Description of Historic Place
Cole Harbour Heritage Farm consists of six structures including the Giles and Settle-Harris Houses. It is located on the south-west corner of where Poplar Drive meets Otago Drive in Dartmouth, Nova Scotia. The parcel of farmland is nestled on a hill overlooking a pond and a well-developed commercial area along Cole Harbour Road. The six buildings and property are included in the provincial designation.
Cole Harbour Heritage Farm is located in a very busy and commercial section of Cole Harbour that was once a mainly agricultural area. The farm is the only remaining structural evidence of that history. Cole Harbour Heritage Farm includes four outbuilding structures and two farm houses that together are valued for their association with rural life and early settlers of Cole Harbour.
The outbuildings include three barns and a blacksmith shop. The Main Barn or Settle Barn, named for the Settle family who were the original owners of the property, is valued as a good example of an English style barn and features three bays framed by timber and it is built into the slope of the land. It is believed to date from the 1860s.
The Small Barn or Market Barn has had many uses over its lengthy lifetime. It was used to house livestock as well as provide storage for the large market garden business that served Halifax and area. The barn is valued for its cold-storage room which is considered to be one of the first in Cole Harbour.
The Crib Barn was built in the early nineteenth century and is valued for its unusual style. It features hand-hewn framework covered in large three foot shingles.
The Blacksmith Shop (or former Horse Barn) was constructed in the nineteenth century and has served many uses including livestock barn, carriages and tractor storage and of course a blacksmith shop, which is its current function. The roof shows evidence of where it has been cut and raised to accommodate larger machinery.
The property also includes two farmhouses. The Giles House is currently part of the farm and is considered to be one of the oldest buildings in Cole Harbour. The house is believed to have been built between 1790 and 1804 on a hundred acre parcel of land purchased by Joseph Giles in 1789. Giles moved to Cole Harbour from the United States in 1786 and was one of the earliest settlers of Cole Harbour. The land remained in the Giles family for two hundred years until 1972 when it was purchased by Nova Scotia Housing Commission. The modest farm house was moved to the Cole Harbour Farm in 1976 to save it from demolition. Architecturally, the Giles House is valued as a one-and-one-half storey prefabricated Cape Cod style dwelling built with horizontal slotted logs with a central chimney. In the 1890s it was converted to a Saltbox style house with the extension on the back and the roof line altered. The house is also valued for its representations of different time periods and the evolution of construction techniques.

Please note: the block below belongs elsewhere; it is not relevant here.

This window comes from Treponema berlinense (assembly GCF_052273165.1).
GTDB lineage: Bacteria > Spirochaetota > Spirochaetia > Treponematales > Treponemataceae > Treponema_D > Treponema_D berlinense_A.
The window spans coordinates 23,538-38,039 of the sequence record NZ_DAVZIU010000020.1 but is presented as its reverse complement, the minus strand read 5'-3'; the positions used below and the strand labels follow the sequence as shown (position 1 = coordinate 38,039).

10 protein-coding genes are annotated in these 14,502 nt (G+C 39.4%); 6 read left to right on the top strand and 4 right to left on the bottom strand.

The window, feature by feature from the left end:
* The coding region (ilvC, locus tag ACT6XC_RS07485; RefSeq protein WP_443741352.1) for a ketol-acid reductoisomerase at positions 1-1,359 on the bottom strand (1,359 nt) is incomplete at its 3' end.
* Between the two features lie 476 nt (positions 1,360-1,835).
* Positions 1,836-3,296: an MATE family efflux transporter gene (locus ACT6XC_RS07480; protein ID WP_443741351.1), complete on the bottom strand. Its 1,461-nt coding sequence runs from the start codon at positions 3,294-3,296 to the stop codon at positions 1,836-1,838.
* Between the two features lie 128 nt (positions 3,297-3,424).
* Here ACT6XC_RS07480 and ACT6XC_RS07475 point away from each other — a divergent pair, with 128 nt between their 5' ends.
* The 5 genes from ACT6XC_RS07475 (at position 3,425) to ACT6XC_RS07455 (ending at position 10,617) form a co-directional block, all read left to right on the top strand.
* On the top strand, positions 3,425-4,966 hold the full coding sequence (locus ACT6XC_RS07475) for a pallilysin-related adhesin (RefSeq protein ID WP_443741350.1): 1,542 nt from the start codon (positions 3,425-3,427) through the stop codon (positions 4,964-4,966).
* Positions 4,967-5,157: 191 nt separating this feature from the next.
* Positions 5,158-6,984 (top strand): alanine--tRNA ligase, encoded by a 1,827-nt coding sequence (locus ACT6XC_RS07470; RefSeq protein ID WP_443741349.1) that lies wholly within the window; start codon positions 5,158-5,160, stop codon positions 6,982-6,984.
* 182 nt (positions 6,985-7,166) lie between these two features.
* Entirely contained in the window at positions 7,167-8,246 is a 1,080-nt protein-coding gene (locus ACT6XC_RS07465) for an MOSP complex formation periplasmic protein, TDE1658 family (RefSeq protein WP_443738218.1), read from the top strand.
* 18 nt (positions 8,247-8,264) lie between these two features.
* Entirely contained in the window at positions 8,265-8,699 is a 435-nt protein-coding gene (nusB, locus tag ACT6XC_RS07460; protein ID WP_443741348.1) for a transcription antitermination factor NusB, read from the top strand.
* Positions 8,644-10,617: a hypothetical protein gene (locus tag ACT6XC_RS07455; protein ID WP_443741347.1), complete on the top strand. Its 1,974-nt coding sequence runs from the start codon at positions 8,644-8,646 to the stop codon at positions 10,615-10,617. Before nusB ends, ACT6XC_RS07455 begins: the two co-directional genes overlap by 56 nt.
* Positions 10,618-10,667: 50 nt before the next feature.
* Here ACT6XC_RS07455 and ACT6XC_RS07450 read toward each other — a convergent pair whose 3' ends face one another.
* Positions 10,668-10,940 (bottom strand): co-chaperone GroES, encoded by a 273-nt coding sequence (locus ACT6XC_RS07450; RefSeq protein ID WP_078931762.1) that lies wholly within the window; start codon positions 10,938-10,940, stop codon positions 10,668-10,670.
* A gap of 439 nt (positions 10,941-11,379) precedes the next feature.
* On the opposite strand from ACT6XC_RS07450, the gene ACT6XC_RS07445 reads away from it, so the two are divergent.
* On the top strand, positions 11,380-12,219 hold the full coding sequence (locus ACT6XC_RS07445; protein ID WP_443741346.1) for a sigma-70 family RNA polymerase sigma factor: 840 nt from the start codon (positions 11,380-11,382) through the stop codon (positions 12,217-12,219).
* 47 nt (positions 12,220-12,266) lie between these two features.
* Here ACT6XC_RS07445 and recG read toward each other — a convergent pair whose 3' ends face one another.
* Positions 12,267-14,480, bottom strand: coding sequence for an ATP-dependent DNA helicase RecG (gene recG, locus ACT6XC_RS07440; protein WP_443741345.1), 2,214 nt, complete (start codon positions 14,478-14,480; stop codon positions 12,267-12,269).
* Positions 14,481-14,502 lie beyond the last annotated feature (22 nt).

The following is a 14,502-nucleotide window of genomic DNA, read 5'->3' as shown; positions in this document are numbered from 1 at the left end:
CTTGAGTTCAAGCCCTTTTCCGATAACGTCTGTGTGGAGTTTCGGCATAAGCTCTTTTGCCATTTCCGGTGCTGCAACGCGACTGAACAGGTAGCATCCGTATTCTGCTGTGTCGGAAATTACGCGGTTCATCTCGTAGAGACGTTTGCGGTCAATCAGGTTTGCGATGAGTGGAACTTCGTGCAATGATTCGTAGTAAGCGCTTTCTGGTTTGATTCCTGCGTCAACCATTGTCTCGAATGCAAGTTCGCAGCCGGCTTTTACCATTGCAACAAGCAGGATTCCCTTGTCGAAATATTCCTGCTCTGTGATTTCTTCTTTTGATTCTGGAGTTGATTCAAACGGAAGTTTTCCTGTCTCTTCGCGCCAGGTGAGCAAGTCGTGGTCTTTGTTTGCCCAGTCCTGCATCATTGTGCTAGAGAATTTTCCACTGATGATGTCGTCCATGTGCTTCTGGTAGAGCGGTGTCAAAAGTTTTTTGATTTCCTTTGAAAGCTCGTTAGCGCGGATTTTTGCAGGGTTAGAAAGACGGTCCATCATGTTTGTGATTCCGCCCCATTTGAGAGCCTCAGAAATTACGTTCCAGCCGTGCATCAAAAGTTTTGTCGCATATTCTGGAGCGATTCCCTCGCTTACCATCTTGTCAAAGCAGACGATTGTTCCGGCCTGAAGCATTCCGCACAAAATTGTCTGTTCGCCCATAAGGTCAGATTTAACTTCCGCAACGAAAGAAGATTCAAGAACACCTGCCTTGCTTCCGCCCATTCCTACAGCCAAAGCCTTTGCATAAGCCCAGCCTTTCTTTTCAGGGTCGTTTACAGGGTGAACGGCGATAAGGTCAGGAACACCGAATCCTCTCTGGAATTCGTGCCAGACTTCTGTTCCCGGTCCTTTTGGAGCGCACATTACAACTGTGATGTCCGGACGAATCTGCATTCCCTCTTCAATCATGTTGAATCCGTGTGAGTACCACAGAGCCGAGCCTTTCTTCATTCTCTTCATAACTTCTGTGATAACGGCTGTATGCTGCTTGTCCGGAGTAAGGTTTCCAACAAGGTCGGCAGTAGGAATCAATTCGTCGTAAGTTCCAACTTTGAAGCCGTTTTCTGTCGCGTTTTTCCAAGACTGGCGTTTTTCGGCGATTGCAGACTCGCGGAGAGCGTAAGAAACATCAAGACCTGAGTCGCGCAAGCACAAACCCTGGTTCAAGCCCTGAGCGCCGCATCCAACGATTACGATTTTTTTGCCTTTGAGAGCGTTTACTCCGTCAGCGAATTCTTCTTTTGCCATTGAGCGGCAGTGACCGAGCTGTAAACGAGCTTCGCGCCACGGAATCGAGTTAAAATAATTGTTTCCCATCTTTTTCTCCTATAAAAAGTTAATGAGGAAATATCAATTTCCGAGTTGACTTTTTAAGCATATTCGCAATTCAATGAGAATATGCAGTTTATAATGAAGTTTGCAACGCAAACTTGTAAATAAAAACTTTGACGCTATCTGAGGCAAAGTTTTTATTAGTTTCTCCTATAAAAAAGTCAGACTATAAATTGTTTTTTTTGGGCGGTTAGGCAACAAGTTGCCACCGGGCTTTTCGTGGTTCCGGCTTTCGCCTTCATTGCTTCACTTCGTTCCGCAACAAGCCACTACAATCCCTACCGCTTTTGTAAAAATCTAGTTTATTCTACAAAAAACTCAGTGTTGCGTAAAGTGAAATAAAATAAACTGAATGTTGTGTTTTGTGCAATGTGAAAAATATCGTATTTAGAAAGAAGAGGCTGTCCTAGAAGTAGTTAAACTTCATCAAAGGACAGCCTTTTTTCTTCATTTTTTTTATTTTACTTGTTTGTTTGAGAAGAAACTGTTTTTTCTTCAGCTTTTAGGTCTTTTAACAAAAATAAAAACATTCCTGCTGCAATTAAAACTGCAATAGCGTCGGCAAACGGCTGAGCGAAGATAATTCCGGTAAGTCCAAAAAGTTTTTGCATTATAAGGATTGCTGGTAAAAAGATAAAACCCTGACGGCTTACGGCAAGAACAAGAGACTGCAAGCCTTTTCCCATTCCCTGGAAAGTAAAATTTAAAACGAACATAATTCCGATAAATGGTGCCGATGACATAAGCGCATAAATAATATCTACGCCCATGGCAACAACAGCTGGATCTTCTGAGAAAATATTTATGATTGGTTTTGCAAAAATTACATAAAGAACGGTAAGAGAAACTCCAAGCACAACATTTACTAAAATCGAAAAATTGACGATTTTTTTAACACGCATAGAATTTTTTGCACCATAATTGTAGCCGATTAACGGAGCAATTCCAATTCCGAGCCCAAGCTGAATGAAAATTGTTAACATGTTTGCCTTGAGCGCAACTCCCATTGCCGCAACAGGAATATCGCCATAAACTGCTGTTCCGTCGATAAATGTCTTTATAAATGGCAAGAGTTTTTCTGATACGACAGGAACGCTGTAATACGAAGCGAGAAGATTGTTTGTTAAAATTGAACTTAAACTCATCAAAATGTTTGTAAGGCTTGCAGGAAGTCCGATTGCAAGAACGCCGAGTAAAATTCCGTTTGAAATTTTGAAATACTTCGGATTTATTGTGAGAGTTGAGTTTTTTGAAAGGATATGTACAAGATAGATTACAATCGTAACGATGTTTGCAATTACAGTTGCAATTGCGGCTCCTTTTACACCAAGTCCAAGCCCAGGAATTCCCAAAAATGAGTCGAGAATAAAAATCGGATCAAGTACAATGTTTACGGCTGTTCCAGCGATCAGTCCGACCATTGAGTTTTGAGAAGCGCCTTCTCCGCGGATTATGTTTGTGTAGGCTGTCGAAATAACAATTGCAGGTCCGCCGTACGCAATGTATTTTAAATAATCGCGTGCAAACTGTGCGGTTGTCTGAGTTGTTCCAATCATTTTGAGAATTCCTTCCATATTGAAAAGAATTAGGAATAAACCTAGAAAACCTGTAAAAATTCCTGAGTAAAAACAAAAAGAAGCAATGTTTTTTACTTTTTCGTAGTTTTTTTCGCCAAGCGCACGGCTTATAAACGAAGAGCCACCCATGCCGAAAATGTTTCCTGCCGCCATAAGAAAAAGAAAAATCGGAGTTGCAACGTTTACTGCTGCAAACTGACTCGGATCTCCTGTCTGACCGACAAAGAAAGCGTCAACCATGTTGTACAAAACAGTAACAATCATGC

The Harris House is the original homestead of Robert Settle Sr., who was also one of the earliest settlers to the area. Settle owned approximately 125 acres of agricultural land. The Settle family owned the house and property from 1843 to 1972 when it was sold to Stuart Harris. Architecturally, the Harris House is valued as an attractive two storey Gothic Revival style dwelling with two large cross gable dormers with pointed windows. The house has a central chimney and doorway. Harris House also features a veranda that has been converted into a tearoom.
The Farm is now a museum and is open to the public. There is also a main garden with a selection of vegetables, herbs and flowers and a small kitchen garden beside Giles House. Livestock is kept in the Settle Barn. The livestock component fluctuates according to life cycles, season, age, health, the state of finances and personnel.
Source: Provincial Heritage Program property files, no. 34, 1747 Summer Street, Halifax, NS.
Character-defining elements of the Cole Harbour Heritage Farm include:
- close proximinty of agricultural buildings located around a central farm yard space;
- operating farm with livestock;
- its role as an anchor within the surrounding urban neighbourhood;
- building materials of wood shingles and hand hewn beams;
- main garden with a selection of vegetables, herbs and flowers;
- small kitchen garden beside Giles House.
Character-defining elements of the Settle (Main) Barn, Market (Small) Barn, Crib Barn, and the Blacksmith Shop (former Horse Barn) include:
- wood framing;
- barn has been built into the side of a slope (Settle Barn);
- hand hewn craftsmanship;
- oversized wood shingles;
- cold storage room (Market Barn);
- all original and historic elements related to their agricultural and blacksmith functions.
Character-defining elements of the Giles House include:
- one-and-one-half storeys;
- prefabricated wooden frame;
- elements related to both the Cape Cod and Saltbox styles;
- horizontal slotted logs;
- all original and historic interior elements related to evolution of floor plan;
- steeply pitched gable roof;
- central chimney.
Character-defining elements of the Settle-Harris House relate to its Gothic Revival style and include:
- cross gable dormers;
- pointed windows;
- central chimney;
- triangle-shaped window to fit roofline.